Consider the obvious when an author names one of their hobbies being reading. That would make a lot of sense; in a call-and-response kind of matter. An author wouldn’t be in the profession they’re in now if they didn’t read in their spare time and any author that doesn’t read is one that ought to not be trusted.
As an author myself, I too am just as adamant about reading as I am about writing, and an activity like that doesn’t stop when I’m creating reading material myself. I still read, amidst the story that’s swirling in my own head… and it’s the balance regarding switching between two different, fictional worlds at a time that remains to be a challenge.
I’ve been a published author for a little over a year now. I released my debut novel, “A Moment’s Worth,” last year, and I’m currently in the editing stage for my second novel. I wrote the draft for the second novel in a little over six months, and during that time, I read a total of 10 books. Some of the books include: “The Alchemist” by Paulo Coelho, “What I Talk About When I Talk About Running” by Haruki Murakami, “Looking for Alaska” by John Green, “Ready Player One” by Ernest Cline, and “The Sun Gods” by Jay Rubin. These along with a graphic novel, a poetry collection, and a short story collection make up some of the books I’ve read during the drafting period for the second novel.
Anyone familiar with these titles knows that they’re not at all similar to one another. Sure, some of them may share similar strands, but they’re all just as different as they can get. One of them could easily be an incredibly long proverb with a plot, one of them easily falls under the historical fiction genre, one of them is a memoir, and one of them is yet another addition to the heightened dystopian genre. All the while, over on my end of the fiction sphere, without giving away my yet-to-be disclosed synopsis, I’ve been working on a novel that is more or less science/utopian fiction, with a twist of civil rights infused.
For that matter, with the material in my head and whatever material I’ve been reading have, for the most part, differed greatly, and one can imagine how mind boggling it can get when jumping between works like that. One minute I may be writing a really heavy scene for my book, the next minute I’m reading up about how two gods from Filipino folklore came together and fell in love. It’s exhausting!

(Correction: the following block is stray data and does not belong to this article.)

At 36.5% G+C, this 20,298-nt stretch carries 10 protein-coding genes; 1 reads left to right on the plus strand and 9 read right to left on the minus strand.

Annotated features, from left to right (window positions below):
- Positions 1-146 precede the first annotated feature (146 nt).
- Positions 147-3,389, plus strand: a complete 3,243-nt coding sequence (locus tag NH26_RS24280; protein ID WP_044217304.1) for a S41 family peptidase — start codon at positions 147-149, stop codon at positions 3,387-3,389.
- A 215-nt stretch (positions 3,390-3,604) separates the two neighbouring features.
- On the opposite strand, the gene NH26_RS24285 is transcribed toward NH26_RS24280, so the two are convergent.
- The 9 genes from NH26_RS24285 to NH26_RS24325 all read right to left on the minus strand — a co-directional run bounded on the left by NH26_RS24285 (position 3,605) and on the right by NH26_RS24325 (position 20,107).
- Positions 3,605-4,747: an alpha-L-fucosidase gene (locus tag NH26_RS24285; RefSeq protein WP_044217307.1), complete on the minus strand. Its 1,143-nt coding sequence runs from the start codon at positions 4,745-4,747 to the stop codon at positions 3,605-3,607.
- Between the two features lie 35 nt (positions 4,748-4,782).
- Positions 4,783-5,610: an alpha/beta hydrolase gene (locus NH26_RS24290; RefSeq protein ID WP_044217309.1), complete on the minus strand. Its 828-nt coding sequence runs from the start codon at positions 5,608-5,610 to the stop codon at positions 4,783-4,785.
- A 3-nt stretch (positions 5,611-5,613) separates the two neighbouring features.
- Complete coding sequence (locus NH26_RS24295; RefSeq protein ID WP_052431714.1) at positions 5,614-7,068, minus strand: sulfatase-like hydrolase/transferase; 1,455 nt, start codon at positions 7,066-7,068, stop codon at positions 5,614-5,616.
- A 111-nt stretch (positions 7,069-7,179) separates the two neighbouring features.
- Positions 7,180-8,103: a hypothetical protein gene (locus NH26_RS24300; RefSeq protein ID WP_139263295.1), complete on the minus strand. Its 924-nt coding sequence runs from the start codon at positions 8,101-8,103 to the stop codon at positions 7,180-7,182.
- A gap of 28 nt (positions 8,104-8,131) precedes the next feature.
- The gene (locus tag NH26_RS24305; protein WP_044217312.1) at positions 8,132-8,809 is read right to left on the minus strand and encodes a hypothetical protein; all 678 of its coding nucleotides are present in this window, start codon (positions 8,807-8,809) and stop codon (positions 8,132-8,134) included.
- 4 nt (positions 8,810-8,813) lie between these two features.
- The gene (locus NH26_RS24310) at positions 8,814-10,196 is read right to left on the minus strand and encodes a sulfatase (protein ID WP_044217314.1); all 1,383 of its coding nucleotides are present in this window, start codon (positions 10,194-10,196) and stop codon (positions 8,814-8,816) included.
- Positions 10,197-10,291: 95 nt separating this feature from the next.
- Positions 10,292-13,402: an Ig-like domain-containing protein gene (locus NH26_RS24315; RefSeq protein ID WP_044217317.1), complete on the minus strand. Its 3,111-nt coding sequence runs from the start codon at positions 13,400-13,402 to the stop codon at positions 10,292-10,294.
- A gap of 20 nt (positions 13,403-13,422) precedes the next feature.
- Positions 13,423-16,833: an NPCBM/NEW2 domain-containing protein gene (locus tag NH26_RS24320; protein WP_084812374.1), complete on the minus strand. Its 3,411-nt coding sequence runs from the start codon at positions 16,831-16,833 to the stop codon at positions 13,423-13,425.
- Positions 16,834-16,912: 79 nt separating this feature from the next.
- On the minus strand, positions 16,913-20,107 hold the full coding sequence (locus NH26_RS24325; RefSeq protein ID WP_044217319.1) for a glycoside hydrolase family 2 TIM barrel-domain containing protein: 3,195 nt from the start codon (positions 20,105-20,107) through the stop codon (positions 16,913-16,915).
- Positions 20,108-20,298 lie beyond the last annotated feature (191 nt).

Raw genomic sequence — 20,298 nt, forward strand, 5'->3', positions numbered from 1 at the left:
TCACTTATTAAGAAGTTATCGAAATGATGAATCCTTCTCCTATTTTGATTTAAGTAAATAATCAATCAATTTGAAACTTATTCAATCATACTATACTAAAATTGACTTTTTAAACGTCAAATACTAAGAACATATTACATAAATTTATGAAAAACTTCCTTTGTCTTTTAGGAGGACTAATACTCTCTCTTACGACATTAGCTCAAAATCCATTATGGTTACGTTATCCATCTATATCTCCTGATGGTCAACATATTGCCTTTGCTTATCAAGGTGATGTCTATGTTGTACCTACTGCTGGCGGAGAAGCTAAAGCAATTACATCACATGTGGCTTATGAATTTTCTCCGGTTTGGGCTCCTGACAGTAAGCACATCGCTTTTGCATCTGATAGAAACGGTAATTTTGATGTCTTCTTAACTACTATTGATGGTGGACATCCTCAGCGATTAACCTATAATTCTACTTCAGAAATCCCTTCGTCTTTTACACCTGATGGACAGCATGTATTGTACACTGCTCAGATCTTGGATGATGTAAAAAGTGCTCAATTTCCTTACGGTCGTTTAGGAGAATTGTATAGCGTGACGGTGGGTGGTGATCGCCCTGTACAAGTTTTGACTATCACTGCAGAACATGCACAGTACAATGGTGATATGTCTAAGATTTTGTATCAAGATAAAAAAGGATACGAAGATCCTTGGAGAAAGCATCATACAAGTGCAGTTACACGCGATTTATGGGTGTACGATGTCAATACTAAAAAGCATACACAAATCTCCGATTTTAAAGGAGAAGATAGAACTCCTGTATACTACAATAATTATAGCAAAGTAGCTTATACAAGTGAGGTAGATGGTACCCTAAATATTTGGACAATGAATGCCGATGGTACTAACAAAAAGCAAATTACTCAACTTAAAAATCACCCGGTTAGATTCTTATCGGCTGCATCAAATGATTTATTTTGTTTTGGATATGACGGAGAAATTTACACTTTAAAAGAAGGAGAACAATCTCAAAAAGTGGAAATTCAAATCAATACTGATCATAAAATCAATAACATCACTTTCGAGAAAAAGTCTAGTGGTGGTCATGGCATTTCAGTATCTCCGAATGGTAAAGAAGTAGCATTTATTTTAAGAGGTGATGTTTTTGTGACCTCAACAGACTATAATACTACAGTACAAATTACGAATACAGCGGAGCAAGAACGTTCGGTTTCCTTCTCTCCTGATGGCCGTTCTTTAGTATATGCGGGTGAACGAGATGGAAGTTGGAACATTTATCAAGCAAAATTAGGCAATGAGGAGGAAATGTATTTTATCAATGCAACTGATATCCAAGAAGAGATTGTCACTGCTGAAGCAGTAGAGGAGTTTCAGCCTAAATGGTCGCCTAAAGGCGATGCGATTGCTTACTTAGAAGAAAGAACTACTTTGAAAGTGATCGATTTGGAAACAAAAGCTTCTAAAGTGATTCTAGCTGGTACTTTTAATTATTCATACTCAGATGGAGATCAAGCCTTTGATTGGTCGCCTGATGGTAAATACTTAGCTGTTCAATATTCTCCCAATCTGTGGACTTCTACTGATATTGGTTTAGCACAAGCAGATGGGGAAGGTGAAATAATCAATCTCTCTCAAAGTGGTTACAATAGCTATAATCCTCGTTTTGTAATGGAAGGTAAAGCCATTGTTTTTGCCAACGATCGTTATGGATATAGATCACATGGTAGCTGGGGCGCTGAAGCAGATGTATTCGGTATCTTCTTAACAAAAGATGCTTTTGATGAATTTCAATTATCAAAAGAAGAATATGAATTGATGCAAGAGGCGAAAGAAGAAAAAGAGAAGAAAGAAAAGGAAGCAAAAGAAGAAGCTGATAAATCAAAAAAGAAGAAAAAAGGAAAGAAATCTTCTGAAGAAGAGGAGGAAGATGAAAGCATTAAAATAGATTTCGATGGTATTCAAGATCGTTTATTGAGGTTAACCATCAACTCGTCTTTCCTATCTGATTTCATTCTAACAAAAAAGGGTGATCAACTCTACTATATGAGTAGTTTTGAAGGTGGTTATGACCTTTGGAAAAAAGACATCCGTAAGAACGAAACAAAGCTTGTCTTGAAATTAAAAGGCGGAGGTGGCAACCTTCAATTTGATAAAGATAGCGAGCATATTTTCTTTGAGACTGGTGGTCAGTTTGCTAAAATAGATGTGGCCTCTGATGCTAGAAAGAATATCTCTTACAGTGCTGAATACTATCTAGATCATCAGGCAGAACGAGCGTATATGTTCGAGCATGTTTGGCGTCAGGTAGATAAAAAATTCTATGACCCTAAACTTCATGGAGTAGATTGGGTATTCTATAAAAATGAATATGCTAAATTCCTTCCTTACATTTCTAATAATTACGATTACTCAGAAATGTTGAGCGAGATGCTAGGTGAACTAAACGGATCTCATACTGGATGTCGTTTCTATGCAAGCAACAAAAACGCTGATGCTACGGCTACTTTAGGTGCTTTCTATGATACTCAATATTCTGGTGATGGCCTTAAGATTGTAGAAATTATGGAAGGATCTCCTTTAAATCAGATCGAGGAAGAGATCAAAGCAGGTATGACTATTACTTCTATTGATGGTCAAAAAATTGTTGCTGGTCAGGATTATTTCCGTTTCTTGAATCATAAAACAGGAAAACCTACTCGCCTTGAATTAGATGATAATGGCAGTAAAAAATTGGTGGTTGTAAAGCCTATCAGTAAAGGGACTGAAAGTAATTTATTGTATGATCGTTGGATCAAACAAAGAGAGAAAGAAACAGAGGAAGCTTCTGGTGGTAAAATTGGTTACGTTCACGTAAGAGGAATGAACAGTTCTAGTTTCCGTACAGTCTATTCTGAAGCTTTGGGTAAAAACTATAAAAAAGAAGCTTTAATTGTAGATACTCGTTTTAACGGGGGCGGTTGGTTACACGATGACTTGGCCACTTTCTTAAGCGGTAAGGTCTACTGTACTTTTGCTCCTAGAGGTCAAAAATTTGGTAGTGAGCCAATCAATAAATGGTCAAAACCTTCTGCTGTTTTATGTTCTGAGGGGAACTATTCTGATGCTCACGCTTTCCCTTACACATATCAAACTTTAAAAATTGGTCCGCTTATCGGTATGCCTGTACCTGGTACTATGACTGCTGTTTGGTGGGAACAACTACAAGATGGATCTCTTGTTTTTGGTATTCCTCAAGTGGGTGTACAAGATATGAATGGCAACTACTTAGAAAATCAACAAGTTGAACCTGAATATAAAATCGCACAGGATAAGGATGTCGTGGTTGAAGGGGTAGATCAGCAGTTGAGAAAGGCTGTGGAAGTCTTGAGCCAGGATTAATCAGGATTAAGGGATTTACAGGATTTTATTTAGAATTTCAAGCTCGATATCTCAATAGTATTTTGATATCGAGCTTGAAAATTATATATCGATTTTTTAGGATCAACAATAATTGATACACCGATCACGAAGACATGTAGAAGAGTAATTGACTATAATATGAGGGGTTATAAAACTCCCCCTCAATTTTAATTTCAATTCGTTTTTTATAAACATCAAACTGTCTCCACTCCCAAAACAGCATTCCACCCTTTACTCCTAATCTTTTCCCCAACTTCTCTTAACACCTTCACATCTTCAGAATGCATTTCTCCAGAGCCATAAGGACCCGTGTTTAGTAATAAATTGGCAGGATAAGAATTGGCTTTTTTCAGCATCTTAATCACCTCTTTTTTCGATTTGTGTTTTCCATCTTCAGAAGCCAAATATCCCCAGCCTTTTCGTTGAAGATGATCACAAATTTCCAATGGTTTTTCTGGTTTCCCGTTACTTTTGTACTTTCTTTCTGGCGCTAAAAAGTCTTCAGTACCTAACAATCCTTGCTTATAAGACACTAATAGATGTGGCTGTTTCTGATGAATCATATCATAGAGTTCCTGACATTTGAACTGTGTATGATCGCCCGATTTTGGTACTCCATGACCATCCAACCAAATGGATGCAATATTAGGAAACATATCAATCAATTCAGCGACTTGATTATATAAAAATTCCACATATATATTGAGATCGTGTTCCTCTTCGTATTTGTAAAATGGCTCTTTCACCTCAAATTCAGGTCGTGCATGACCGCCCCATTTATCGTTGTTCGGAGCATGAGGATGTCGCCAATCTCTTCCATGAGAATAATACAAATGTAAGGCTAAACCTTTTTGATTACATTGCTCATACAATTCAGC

Words in books, when crafted in as clever of a way possible, can be powerful, and sometimes influential; so much as to where it can deter between passing through your mind without a second thought, or manifesting itself in your mind into a whole new thought experiment. In other words, you have a choice between being influenced by the work you’re reading, or not at all.
Out of the books that I’ve read during the drafting period, there were a few that I chose for thematic purposes; in attempt to further develop ideas of my own. I did something similar while writing my first novel; where I read a heap of David Mitchell’s novels, and I let them manifest in my head and aid me in the direction I wanted to take. I always say that it’s okay to have influences and inspirations, so long as you’re not stabbing them in the back and completely ripping them off.
As for the books where I just want to read and enjoy and not mesh with the story in my head, I treat those in a different way. I treat books like those similar to how I would visit a different country; where I would respect the laws and customs there. I’m only there for a limited period of time before I’m on my way. For that matter, that’s why I’ve managed to switch between writing my novel, and then go off to read something completely different, like a fantasy tale or something. I don’t know if it’s from my nature as a bookworm that I’m able to do this, or my skills as a writer where I can simply get lost in my own world.
Either way, this is how I’m able to continue reading the books that I want to read while writing the books I want to write. It’s all about deciding which books you want to be influenced by, and which ones you simply want to “visit.” Just be sure that something is gained from the chosen path.
“Reading about journeys while on a journey is an intensely stimulating experience” –Umberto Eco
Written by Lauren Lola